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Phone Cards Muscle In On The Stamps Scene

February 24, 1995

HONG KONG (AP) _ Dragan Udovicic didn’t think much of his neighbors. ``They shouldn’t be here with us. They should be separate,″ he said.

Udovicic, a London stamp dealer, was referring to the phone card merchants in the booths behind him at a trade fair in Hong Kong earlier this month.

Phone cards, also known as debit cards or telecards, are designed to work in coinless payphones, or to store prepaid telephone time.

Like stamps, they come from all over the world in every imaginable design, and as the rarest begin to fetch five-figure prices, they are muscling in on the stamp and coin market.

It’s easy to see why some philatelic purists might turn up their noses. Phone cards are made of plastic. They carry advertising. They can be gaudy (scantily clad women), syrupy (cuddly puppies) or gimmicky (O.J. Simpson’s mugshot).

That’s not all. Like the Internet and cable TV, phone cards reflect the deregulatory spirit of the 1990s. Only governments can issue stamps and coins, but anybody with a bit of cash can design a card, buy call units from a phone company, and run off an instant collector’s item.

``Stamps are something that is forever,″ said Udovicic. ``The phone cards are made yesterday. They are unofficial. They have no real value and people are just wasting their money.″

The phone card dealers across the aisle tended to react with the superior smiles of people who know they’ve made the big time. As the official banner made clear, this was a stamps, coins, AND PHONE CARDS fair.

``One hundred years ago no one wanted to drive cars; they preferred horses. Two hundred years ago people didn’t want paper currency,″ said Michael Giessen, a German phone card dealer.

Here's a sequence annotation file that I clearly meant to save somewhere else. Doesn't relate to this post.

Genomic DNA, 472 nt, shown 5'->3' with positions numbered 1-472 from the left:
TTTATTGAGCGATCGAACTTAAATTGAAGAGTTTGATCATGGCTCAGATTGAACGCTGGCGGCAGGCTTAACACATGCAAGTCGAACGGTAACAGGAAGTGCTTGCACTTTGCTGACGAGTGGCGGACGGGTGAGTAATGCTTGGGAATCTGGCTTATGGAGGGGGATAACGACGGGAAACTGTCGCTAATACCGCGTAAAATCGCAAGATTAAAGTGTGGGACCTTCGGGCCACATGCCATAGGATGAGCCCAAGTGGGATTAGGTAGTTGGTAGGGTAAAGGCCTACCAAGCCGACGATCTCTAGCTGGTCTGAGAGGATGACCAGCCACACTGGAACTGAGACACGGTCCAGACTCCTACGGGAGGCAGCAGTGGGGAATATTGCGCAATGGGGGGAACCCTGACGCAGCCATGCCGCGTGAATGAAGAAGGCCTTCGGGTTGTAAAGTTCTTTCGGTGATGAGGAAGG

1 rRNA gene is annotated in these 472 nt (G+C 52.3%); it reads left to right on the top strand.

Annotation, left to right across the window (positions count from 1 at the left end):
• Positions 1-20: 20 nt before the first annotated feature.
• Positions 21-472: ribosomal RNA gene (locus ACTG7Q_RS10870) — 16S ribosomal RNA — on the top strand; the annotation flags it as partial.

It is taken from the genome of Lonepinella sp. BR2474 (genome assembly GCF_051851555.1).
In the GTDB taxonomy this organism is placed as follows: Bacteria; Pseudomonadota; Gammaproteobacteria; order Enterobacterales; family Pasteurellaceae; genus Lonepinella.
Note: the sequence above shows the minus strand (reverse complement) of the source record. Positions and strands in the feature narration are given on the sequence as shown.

``But your grandchildren won’t know stamps or coins. They will only know stored-value cards. They’ll use them to get on the schoolbus, to buy their school lunch, to phone home.″

Because a phone card can promote anything from Coca Cola to your local pet food store, it is ``the ultimate advertising tool,″ said George A. Fredericks, an exhibitor from Coral Springs, Fla.

``If you put your image on the card, every time somebody looks at it they think of your business.″

Some cards are made for advertising _ classic Coca Cola ads are a big hit _ while others commemorate events like the Democratic Party convention. And then there are those which are produced simply on a gamble that their design will appeal to collectors.

For instance, New York dealer Lori Porreca designed a card featuring Marilyn Monroe and had 2,500 printed. Each carried 25 call units. The cards cost $5.65 each to manufacture, and retailed to collectors for $12.50. Two years later their value has risen to $20, she said.

Porreca started out collecting stamps and matchbooks, and got hooked on phone cards four years ago.

``It just got bigger and bigger and bigger, and people started to call me and they wanted to buy them and before I knew it I started to sell them,″ she said. She now has her own phone card company.

The first phone cards went into circulation in Italy in 1976, and have since been issued in virtually every country.

They range in value from a few dollars to what is believed to be the present record _ $27,000 for an early Japanese phone card. Those pioneering Italian cards are worth $1,000 apiece, according to New York collector Alex Rendon.

Collecting is advanced in countries where phone cards are most widely used, with Japan topping the list.

``The United States was really the last country to get into this,″ said Rendon. ``Every little island in the Caribbean, for example, has been using prepaid telephone cards for seven or eight years, even longer.″

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